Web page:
Natural variability contributes to model–satellite differences in tropical tropospheric warming
Climate models have, on average, simulated substantially more tropical tropospheric warming than satellite data, with few simulations matching observations. It has been suggested that this discrepancy arises because climate models are overly sensitive to greenhouse gas increases. Tropical tropospheric temperature trends from a large ensemble of simulations performed with a single climate model span a wide range that is solely due to natural climate variability. A subset of these simulations have warming rates in accord with satellite observations. Simulations with diminished tropical tropospheric warming due to climate variability exhibit characteristic patterns of surface warming that are similar to the observed record. Our results indicate that multidecadal variability can explain current model–observational differences in the rate of tropical tropospheric warming.
A long-standing discrepancy exists between general circulation models (GCMs) and satellite observations: The multimodel mean temperature of the midtroposphere (TMT) in the tropics warms at approximately twice the rate of observations. Using a large ensemble of simulations from a single climate model, we find that tropical TMT trends (1979–2018) vary widely and that a subset of realizations are within the range of satellite observations. Realizations with relatively small tropical TMT trends are accompanied by subdued sea-surface warming in the tropical central and eastern Pacific. Observed changes in sea-surface temperature have a similar pattern, implying that the observed tropical TMT trend has been reduced by multidecadal variability. We also assess the latest generation of GCMs from the Coupled Model Intercomparison Project Phase 6 (CMIP6). CMIP6 simulations with muted warming over the central and eastern Pacific also show reduced tropical tropospheric warming. We find that 13% of the model realizations have tropical TMT trends within the observed trend range. These simulations are from models with both small and large climate sensitivity values, illustrating that the magnitude of tropical tropospheric warming is not solely a function of climate sensitivity. For global averages, one-quarter of model simulations exhibit TMT trends in accord with observations. Our results indicate that even on 40-y timescales, natural climate variability is important to consider when comparing observed and simulated tropospheric warming and is sufficiently large to explain TMT trend differences between models and satellite data.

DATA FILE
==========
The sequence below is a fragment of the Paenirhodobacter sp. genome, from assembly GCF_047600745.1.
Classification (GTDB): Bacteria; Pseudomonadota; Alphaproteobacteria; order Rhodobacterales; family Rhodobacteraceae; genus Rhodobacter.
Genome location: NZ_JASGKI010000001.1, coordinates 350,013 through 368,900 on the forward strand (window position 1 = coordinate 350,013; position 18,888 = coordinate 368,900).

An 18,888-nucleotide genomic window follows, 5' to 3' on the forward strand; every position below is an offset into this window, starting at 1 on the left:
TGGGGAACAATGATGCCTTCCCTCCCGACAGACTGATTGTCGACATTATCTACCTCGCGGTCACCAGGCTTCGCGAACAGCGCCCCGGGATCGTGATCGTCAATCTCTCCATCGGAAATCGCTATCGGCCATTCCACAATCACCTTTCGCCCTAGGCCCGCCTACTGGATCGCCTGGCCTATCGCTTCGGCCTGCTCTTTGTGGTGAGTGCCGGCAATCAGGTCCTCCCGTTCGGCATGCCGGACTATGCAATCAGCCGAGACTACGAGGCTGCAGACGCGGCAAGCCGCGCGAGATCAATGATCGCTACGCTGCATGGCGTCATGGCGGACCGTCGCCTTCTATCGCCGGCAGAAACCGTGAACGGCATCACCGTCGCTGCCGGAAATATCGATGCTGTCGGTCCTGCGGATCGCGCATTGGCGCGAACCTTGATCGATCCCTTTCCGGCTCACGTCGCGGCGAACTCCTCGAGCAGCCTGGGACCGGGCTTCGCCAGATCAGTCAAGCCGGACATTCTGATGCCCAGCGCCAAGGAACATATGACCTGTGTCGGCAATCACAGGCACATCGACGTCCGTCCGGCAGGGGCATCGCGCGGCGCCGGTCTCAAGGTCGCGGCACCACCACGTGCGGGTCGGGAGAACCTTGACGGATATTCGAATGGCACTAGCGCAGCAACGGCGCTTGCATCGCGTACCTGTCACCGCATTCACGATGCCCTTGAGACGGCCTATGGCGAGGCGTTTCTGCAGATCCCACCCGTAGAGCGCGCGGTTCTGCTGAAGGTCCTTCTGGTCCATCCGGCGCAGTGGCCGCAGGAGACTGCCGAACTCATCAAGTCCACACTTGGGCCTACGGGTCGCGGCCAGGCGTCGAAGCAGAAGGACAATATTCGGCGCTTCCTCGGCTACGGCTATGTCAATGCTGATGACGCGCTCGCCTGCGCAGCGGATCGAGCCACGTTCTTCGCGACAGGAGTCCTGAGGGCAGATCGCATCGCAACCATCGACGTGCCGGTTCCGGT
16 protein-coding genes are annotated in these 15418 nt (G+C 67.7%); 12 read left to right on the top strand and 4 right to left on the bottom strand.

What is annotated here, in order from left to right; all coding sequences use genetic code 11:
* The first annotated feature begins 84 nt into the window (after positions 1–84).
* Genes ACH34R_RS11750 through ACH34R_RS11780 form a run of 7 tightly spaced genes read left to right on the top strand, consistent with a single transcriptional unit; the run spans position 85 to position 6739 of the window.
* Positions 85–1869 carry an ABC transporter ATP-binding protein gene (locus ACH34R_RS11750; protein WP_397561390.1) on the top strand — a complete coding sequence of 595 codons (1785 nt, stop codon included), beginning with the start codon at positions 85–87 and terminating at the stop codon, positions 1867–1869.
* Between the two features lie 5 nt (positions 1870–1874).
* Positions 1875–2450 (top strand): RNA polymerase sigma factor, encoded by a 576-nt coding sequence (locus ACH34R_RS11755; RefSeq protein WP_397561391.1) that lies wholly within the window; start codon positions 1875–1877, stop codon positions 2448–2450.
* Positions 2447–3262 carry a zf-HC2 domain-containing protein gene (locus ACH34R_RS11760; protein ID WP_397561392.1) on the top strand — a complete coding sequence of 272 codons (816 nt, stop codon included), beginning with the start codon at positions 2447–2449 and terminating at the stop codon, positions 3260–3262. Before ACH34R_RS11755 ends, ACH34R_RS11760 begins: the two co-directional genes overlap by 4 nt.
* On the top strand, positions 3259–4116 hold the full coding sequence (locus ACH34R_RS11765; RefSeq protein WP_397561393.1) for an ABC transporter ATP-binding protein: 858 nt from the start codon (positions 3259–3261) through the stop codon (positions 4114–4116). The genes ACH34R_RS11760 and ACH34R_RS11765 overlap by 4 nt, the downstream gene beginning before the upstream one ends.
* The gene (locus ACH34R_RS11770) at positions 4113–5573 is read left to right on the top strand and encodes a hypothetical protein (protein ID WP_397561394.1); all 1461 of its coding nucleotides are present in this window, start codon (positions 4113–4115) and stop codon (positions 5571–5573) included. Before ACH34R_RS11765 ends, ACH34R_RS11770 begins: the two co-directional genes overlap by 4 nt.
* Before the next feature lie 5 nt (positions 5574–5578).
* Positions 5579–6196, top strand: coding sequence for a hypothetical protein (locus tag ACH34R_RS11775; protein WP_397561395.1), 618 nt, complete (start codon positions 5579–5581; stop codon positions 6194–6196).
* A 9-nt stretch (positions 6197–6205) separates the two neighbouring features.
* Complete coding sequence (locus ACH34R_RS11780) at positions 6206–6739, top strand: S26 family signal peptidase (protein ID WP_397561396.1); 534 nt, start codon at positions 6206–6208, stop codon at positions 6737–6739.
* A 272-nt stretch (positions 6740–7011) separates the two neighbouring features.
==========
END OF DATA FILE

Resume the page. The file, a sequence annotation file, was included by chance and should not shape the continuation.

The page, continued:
The full (paywalled) article appeared on the Proceedings of the National Academy of Sciences website at https://www.pnas.org/content/118/13/e2020962118]]>